At the National Association of Certified Credit Counselors, we offer two primary designations: Certified Credit Counselor and Certified Financial Health Counselor. These two core programs are the cornerstone of NACCC certifications, serving as the entryway to more advanced certifications in student loan counseling, housing, and financial and career coaching, as well as our continuing education courses.
Choosing your first certification is the beginning of your education journey, so it is important to choose the one that is most beneficial to you.
The key to both certifications
The courses have one major similarity. Both courses share the Keys to Success manual. The manual covers a broad range of financial counseling subjects and issues. The full Keys to Success outline is visible in both our credit counseling and financial health counseling learning portals, with a summarized list below:
- Establishing the client/counselor relationship
- Rapport building
- Poverty, culture, and socioeconomic variables (understanding diversity)
- Active listening
- The problem-solving process
- Banking basics
- Credit basics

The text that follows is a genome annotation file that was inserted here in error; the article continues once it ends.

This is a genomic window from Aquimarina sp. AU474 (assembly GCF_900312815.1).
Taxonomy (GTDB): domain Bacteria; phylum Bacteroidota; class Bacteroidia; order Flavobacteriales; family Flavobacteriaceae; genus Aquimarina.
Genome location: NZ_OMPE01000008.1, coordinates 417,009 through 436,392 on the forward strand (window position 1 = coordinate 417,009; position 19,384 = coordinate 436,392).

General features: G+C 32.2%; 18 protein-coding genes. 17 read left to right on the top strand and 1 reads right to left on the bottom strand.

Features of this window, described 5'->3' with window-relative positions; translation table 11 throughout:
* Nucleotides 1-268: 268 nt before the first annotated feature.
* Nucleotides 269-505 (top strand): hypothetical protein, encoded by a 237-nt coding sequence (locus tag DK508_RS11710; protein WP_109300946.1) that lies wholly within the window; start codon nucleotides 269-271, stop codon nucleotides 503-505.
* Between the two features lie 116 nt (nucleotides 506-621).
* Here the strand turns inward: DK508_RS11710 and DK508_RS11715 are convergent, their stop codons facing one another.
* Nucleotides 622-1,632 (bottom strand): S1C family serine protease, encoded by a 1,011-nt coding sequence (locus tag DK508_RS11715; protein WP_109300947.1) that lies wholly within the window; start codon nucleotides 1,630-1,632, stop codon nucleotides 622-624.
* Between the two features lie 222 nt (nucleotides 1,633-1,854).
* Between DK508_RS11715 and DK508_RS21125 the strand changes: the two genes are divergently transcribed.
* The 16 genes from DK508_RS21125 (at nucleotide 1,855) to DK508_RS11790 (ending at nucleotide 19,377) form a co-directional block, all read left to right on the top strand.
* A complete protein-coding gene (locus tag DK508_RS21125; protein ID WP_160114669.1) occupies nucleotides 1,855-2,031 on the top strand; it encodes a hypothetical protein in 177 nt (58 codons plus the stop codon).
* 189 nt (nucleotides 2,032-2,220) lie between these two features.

- Using credit wisely
- Understanding credit reports
- Credit scoring
- Debt collection
- Getting out of debt
- Consumer resources
The certifications share a manual to make sure that all NACCC counselors share the same foundation of knowledge to move forward in their careers. It ensures all NACCC counselors have the knowledge, skills and abilities required to be capable, competent and successful in the diverse field of financial counseling.
The Certified Financial Health Counselor Program and the Credit Counselor Certification both includes the Essential Financial Topics supplement, which has additional information on stages of life planning and the unexpected obstacles that come with them, such as:
- Student loans
- Retirement planning and investments
while the specific definitions of the two certifications are different, counselors with either certification are likely to encounter clients with similar financial problems. This is not to discourage financial counselors from being proactive with approaching client problems, or to claim that a certain type of counselor can only adhere to strict sets of responsibilities or client demographics. However, outlining the subtle differences between the two programs allows aspiring financial counselors to determine the best certification for them.
How are the certifications different?
Credit counseling is defined as a process used to assist debtors through education, spending plans and the use of a variety of resources. Credit counselors work to reduce or eliminate debt, empowering the client to move forward with their financial goals.
The Certified Credit Counselor program includes the Credit Counseling Today supplement, which has additional information on handling debt, such as:
- Exploring options and alternatives when facing debt
- Debt management planning
- Credit card history, credit deregulation, and credit card use among the general population